The difference in quality between the two types of table sugars is a matter of debate. From a culinary perspective, I personally find sugar derived from sugar cane to be a far superior substance. I find it crisper and that it gives a lighter result. There is no apparent taste to cane sugar, which is just sweet. I personally find that there is an ever so slight aftertaste or noticeable different texture to beet sugar. Cane sugar is the master baker's sugar of choice, whatever the chemists say about it supposing to be the same. Meringues made from sugar cane are crisper and far superior. Cakes don't flop as easily with cane sugar. Yet the scientists say that “sugar is just sugar” and that there is no difference between the two substances. 
So, what is the difference between sugar cane and sugar beets? To look at a 500 gram pack of Silver Spoon (beet sugar) and Tate & Lyle (cane sugar) next to each other, they generally appear to be of the same size, and have the same volume, so there can't be much of a difference regarding the physical density of the product. On closer inspection of the sugar grain or crystals, the beet sugar may seem less crisp and light than the cane sugar. However, I think that to appreciate the difference between them, one needs to look at how the two products are processed, the difference in production being necessary due to their respective botanical composition.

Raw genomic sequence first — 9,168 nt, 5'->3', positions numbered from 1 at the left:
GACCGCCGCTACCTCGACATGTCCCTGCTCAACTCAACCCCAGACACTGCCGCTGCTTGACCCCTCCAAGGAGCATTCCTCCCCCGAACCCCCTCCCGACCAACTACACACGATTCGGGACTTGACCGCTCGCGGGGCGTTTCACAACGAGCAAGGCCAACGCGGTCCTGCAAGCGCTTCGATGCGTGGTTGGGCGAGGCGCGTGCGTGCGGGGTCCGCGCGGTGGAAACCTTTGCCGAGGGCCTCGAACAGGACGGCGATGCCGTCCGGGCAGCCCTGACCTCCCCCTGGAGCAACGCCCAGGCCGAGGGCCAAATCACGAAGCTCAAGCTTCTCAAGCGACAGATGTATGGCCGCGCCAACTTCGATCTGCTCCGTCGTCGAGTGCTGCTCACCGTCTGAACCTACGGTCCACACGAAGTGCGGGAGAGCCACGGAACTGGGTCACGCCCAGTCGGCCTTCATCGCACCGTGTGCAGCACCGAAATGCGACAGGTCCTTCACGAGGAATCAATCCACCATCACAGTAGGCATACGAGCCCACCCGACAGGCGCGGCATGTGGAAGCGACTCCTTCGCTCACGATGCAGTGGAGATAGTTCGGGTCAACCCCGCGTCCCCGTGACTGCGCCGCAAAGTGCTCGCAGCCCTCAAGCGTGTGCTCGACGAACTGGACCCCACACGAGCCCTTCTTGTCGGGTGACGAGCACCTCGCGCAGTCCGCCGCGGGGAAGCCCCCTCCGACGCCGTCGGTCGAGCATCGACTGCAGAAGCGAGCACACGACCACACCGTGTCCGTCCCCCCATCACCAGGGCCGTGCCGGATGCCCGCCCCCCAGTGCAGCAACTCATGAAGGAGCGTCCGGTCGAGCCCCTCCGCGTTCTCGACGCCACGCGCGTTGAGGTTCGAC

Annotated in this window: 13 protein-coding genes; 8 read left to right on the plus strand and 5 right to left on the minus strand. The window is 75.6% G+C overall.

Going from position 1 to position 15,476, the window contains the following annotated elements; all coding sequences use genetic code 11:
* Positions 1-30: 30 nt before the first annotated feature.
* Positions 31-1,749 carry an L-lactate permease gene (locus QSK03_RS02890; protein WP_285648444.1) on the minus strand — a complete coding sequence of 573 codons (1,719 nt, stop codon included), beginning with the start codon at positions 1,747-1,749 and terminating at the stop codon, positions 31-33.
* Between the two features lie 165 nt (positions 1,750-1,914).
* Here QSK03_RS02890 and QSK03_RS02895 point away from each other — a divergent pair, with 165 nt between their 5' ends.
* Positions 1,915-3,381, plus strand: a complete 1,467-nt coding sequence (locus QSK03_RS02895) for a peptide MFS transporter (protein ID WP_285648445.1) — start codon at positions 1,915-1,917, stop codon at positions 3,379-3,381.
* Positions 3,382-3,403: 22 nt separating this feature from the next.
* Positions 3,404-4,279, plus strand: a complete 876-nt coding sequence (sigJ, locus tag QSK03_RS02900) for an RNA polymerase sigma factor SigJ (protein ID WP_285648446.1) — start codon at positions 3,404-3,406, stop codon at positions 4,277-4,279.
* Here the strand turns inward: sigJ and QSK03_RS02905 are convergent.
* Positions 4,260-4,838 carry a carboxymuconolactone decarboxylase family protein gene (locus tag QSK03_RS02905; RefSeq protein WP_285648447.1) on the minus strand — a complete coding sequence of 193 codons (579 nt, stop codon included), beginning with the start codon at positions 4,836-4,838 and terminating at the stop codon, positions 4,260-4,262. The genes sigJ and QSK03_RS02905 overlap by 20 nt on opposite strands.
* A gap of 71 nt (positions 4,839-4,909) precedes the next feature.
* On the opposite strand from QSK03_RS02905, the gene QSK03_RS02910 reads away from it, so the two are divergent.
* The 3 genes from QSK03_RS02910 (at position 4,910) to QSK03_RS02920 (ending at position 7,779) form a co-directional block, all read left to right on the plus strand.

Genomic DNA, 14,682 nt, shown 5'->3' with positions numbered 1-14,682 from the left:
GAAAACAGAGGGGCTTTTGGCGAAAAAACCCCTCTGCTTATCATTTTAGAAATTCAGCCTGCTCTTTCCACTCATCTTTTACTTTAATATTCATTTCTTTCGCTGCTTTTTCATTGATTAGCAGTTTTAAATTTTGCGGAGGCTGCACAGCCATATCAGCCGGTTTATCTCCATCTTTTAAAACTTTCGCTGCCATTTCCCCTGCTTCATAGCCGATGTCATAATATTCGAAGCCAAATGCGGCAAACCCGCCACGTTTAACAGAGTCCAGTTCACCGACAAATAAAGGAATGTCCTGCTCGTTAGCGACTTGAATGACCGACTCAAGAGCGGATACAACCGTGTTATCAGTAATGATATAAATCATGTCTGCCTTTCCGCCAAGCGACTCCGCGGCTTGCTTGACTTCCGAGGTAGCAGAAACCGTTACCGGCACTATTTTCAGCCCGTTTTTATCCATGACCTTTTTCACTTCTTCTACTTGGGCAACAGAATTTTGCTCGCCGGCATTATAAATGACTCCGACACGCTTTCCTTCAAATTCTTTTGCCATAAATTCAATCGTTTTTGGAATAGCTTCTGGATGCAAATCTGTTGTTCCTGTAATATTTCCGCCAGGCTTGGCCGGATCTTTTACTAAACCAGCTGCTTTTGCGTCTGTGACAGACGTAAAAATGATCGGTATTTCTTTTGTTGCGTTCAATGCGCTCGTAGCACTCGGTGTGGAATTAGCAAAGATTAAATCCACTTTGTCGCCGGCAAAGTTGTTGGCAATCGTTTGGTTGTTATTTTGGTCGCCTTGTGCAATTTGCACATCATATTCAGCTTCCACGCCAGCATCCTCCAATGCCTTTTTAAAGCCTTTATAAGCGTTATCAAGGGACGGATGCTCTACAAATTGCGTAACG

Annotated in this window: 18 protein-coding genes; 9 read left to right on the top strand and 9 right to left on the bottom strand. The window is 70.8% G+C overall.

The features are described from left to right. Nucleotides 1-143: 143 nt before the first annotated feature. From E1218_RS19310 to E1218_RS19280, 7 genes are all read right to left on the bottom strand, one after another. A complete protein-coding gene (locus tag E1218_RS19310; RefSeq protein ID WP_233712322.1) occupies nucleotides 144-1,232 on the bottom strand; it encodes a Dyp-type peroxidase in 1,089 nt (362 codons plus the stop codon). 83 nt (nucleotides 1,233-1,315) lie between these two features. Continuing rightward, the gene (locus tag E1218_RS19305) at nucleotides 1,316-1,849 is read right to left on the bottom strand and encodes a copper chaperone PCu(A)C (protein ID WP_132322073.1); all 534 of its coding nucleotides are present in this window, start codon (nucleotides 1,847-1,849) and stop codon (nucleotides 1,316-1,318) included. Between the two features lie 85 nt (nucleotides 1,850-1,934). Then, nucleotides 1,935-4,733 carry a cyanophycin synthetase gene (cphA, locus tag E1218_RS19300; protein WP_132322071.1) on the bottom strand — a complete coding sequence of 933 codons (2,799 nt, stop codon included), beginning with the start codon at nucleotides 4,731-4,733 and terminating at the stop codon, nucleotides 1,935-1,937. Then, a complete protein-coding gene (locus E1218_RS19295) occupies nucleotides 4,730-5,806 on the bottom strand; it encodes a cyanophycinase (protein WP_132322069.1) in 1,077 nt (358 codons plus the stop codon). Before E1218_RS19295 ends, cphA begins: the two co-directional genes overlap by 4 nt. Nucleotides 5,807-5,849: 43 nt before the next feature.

Sugar beets and sugar cane must be processed differently to achieve apparently the same table sugar. Sugar beets, which are a root crop, are sliced and boiled to extract the syrup. This is then evaporated into crystals. Sugar beets produce two by-products: the beet pulp, from which the sucrose syrup has been extracted, and molasses. The beet pulp is dried into pellets and fed into the human food chain inasmuch as it's then sold on as animal feed. The sugar beet molasses is not fit for human consumption but can and is fed to animals.